Take the 2-minute tour ×
Stack Overflow is a question and answer site for professional and enthusiast programmers. It's 100% free, no registration required.

I am working with the HTK toolkit on a word spotting task and have a classic training and testing data mismatch. The training data consisted of only "clean" (recorded over a mic) data. The data was converted to MFCC_E_D_A parameters which were then modelled by HMMs (phone-level). My test data has been recorded over landline and mobile phone channels (inviting distortions and the like). Using the MFCC_E_D_A parameters with HVite results in incorrect output. I want to make use of cepstral mean normalization with MFCC_E_D_A_Z parameters but it would not be of much use since the HMMs are not modelled with this data. My questions are as follows:

  1. Is there any way by which I can convert MFCC_E_D_A_Z into MFCC_E_D_A? That way I follow this way: input -> MFCC_E_D_A_Z -> MFCC_E_D_A -> HMM log likelihood computation.
  2. Is there any way to convert the existing HMMs which model MFCC_E_D_A parameters into MFCC_E_D_A_Z?

If there is a way to do (1) from above, what would the config file for HCopy look like? I wrote the following HCopy config file for conversion:
TARGETRATE = 100000.0
WINDOWSIZE = 250000.0

This does not work. How can I improve this?

share|improve this question

1 Answer 1

up vote 2 down vote accepted

You need to understand that telephone recordings have another range of frequencies because they are clipped in the channels. Usually range of frequencies from 200 to 3500 Hz is present. Wideband acoustic model is trained on the range from 100 to 6800. It will not decode telephone speech reliably because telephone speech misses the required frequencies from 3500 to 6800. It's not related to feature type or mean normalization or distortion, you just can't do that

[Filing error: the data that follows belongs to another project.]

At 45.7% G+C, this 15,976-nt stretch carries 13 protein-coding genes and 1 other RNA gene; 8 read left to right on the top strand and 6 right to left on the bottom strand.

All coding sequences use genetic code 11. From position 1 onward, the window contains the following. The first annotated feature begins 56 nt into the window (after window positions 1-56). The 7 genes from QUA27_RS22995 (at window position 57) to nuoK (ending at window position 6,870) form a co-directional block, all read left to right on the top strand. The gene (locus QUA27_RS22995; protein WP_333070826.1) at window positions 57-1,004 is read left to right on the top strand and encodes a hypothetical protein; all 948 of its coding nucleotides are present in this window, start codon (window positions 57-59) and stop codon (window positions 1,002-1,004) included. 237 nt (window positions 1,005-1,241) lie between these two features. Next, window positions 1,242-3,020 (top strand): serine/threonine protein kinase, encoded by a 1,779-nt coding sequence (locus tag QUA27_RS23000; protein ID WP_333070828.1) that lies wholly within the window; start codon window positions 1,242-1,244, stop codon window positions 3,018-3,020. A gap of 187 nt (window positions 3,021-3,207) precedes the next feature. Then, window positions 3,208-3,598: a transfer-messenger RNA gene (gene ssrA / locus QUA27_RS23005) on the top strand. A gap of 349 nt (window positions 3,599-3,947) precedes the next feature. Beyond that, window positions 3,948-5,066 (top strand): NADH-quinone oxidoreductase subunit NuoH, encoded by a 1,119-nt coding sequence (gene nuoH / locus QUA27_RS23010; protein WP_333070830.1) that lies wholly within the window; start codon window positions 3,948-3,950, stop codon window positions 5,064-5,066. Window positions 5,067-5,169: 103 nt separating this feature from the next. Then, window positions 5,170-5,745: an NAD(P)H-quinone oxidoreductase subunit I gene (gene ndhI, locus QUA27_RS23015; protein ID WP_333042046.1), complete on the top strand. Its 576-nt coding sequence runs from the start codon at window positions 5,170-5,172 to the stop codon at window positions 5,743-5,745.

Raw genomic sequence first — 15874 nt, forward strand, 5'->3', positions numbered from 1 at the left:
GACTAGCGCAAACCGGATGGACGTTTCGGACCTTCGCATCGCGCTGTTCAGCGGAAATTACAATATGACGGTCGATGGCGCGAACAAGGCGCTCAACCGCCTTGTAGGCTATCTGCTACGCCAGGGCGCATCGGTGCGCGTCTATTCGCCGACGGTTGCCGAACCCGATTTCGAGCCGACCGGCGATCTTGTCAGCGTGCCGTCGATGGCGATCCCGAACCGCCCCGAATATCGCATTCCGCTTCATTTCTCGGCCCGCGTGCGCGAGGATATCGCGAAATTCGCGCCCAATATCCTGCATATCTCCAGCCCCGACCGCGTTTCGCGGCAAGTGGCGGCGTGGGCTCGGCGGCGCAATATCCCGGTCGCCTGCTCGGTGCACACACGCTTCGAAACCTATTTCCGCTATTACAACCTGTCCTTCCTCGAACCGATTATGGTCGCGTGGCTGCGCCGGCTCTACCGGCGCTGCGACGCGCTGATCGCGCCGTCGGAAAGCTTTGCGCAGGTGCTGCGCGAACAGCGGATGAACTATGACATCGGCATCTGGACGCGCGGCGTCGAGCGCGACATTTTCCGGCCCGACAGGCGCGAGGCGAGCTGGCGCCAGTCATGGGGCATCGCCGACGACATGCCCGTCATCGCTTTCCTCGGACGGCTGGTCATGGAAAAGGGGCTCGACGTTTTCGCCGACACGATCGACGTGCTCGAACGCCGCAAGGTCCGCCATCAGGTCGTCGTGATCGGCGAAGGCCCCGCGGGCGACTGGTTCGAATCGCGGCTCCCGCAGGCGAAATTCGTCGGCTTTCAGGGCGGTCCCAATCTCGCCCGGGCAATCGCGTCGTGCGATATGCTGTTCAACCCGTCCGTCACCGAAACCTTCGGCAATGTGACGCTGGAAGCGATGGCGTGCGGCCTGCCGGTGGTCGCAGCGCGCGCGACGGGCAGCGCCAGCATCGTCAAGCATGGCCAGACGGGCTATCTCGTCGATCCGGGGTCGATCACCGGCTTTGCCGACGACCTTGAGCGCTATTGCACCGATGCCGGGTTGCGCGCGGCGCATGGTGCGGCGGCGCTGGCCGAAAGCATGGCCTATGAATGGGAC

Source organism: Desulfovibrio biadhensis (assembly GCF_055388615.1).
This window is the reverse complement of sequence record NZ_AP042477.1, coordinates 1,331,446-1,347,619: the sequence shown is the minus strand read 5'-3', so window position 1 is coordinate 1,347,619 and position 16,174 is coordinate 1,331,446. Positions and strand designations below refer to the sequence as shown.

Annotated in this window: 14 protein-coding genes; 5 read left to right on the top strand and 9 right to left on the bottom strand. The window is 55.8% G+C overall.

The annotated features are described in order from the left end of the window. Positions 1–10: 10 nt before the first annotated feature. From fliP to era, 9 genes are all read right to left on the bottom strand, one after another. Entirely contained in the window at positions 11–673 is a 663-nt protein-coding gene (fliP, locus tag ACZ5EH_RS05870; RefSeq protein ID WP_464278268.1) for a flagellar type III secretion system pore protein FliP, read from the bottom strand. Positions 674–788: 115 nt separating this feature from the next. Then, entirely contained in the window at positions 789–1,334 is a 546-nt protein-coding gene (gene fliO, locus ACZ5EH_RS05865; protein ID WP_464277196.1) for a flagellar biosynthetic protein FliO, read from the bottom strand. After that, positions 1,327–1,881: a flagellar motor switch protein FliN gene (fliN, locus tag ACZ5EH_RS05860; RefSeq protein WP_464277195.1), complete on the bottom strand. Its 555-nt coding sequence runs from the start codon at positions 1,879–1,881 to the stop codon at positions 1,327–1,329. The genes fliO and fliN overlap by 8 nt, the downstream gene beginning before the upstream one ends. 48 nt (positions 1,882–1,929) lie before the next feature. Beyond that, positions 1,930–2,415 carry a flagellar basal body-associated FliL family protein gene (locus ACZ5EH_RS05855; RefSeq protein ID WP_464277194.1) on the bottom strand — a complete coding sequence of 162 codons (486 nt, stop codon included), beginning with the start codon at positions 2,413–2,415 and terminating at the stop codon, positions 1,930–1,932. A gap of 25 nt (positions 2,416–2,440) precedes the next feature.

You need to train your original model on audio converted to 8khz or at least to modify the filterbank parameters to match telephone range of frequencies.

share|improve this answer
I implemented CMN (Cepstral Mean Normalization) for a similar (not same) problem. This technique is very useful when there is a mismatch between test and training data for speech recognition. There is a considerable amount of literature on this issue of test and training data mismatch. Here, I have the same problem, but in a different form - that of having HMMs in one form while I would like to have them in another. –  Sriram Jul 30 '11 at 5:19
Continuing from above, I am not entirely convinced that converting to 8kHz is the way to go on this one. I dont have that much data/time. Modifying the filterbank is an option, but how do I go about it? –  Sriram Jul 30 '11 at 5:31
> for a similar (not same) problem. There is nothing similar. CMN actually reduces information by dropping the mean vector from the features (thats why it's called normalization). Yes, it helps to deal with mismatched channel conditions.But you are trying to do the opposiet. You are trying to repair mean from E_D_A_Z (which has mean normalized) feature vector to restore E_D_A values which were used during the model training. There is no way to do that. Same about your idea to repair means in the acoustic model. –  Nikolay Shmyrev Jul 30 '11 at 7:11
OK. I understand now. It was very stupid of me to expect any tool to reconstruct the mean once it has been removed. So, the solution to this problem lies in re-training the entire set of HMMs? –  Sriram Jul 30 '11 at 9:44
Yes, you need to retrain them with a proper feature set and proper filterbank frequencies –  Nikolay Shmyrev Jul 30 '11 at 15:43

Your Answer


By posting your answer, you agree to the privacy policy and terms of service.

Not the answer you're looking for? Browse other questions tagged or ask your own question.